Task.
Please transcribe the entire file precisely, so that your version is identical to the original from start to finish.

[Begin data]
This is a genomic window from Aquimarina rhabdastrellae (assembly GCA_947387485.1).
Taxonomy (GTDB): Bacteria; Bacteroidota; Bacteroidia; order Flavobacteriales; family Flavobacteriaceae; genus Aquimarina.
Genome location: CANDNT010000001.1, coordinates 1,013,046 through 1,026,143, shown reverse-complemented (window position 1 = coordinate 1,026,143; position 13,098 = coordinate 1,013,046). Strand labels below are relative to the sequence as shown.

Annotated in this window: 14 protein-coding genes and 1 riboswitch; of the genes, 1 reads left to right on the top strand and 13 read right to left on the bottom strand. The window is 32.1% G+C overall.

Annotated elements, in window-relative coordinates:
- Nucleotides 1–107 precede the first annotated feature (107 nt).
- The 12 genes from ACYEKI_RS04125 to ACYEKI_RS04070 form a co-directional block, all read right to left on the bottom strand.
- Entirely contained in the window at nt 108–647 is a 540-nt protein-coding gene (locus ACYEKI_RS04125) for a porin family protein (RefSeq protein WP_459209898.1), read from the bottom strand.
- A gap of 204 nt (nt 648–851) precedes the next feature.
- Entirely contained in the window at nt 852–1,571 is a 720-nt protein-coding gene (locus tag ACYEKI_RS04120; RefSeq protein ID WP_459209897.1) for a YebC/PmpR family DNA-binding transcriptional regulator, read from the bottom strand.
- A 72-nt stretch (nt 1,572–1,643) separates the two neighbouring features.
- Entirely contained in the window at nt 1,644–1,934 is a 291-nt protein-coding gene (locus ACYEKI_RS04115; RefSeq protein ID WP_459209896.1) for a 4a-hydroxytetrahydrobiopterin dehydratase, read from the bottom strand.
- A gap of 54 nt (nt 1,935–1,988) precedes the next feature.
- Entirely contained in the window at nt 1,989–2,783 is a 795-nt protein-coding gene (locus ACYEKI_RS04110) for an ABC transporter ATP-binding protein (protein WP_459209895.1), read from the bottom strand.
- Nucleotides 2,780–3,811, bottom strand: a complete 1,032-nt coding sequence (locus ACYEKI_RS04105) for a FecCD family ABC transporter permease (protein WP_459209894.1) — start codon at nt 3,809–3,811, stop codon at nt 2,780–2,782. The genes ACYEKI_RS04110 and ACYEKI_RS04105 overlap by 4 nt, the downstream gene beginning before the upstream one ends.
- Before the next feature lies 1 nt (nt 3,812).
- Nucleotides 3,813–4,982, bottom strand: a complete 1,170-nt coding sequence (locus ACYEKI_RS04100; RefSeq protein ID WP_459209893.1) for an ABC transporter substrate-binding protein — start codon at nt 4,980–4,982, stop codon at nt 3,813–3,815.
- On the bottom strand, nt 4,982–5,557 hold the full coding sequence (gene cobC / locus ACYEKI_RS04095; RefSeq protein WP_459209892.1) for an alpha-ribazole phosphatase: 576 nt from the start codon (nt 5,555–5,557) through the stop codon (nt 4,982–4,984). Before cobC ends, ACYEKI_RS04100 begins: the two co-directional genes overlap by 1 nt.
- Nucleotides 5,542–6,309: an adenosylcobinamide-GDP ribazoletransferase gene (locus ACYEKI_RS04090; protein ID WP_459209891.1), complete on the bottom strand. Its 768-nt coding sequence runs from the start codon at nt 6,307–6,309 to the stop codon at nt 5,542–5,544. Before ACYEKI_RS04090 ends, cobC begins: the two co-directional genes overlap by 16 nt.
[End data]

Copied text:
This is a genomic window from Aquimarina rhabdastrellae (assembly GCA_947387485.1).
Taxonomy (GTDB): Bacteria; Bacteroidota; Bacteroidia; order Flavobacteriales; family Flavobacteriaceae; genus Aquimarina.
Genome location: CANDNT010000001.1, coordinates 1,013,046 through 1,026,143, shown reverse-complemented (window position 1 = coordinate 1,026,143; position 13,098 = coordinate 1,013,046). Strand labels below are relative to the sequence as shown.

Annotated in this window: 14 protein-coding genes and 1 riboswitch; of the genes, 1 reads left to right on the top strand and 13 read right to left on the bottom strand. The window is 32.1% G+C overall.

Annotated elements, in window-relative coordinates:
- Nucleotides 1–107 precede the first annotated feature (107 nt).
- The 12 genes from ACYEKI_RS04125 to ACYEKI_RS04070 form a co-directional block, all read right to left on the bottom strand.
- Entirely contained in the window at nt 108–647 is a 540-nt protein-coding gene (locus ACYEKI_RS04125) for a porin family protein (RefSeq protein WP_459209898.1), read from the bottom strand.
- A gap of 204 nt (nt 648–851) precedes the next feature.
- Entirely contained in the window at nt 852–1,571 is a 720-nt protein-coding gene (locus tag ACYEKI_RS04120; RefSeq protein ID WP_459209897.1) for a YebC/PmpR family DNA-binding transcriptional regulator, read from the bottom strand.
- A 72-nt stretch (nt 1,572–1,643) separates the two neighbouring features.
- Entirely contained in the window at nt 1,644–1,934 is a 291-nt protein-coding gene (locus ACYEKI_RS04115; RefSeq protein ID WP_459209896.1) for a 4a-hydroxytetrahydrobiopterin dehydratase, read from the bottom strand.
- A gap of 54 nt (nt 1,935–1,988) precedes the next feature.
- Entirely contained in the window at nt 1,989–2,783 is a 795-nt protein-coding gene (locus ACYEKI_RS04110) for an ABC transporter ATP-binding protein (protein WP_459209895.1), read from the bottom strand.
- Nucleotides 2,780–3,811, bottom strand: a complete 1,032-nt coding sequence (locus ACYEKI_RS04105) for a FecCD family ABC transporter permease (protein WP_459209894.1) — start codon at nt 3,809–3,811, stop codon at nt 2,780–2,782. The genes ACYEKI_RS04110 and ACYEKI_RS04105 overlap by 4 nt, the downstream gene beginning before the upstream one ends.
- Before the next feature lies 1 nt (nt 3,812).
- Nucleotides 3,813–4,982, bottom strand: a complete 1,170-nt coding sequence (locus ACYEKI_RS04100; RefSeq protein ID WP_459209893.1) for an ABC transporter substrate-binding protein — start codon at nt 4,980–4,982, stop codon at nt 3,813–3,815.
- On the bottom strand, nt 4,982–5,557 hold the full coding sequence (gene cobC / locus ACYEKI_RS04095; RefSeq protein WP_459209892.1) for an alpha-ribazole phosphatase: 576 nt from the start codon (nt 5,555–5,557) through the stop codon (nt 4,982–4,984). Before cobC ends, ACYEKI_RS04100 begins: the two co-directional genes overlap by 1 nt.
- Nucleotides 5,542–6,309: an adenosylcobinamide-GDP ribazoletransferase gene (locus ACYEKI_RS04090; protein ID WP_459209891.1), complete on the bottom strand. Its 768-nt coding sequence runs from the start codon at nt 6,307–6,309 to the stop codon at nt 5,542–5,544. Before ACYEKI_RS04090 ends, cobC begins: the two co-directional genes overlap by 16 nt.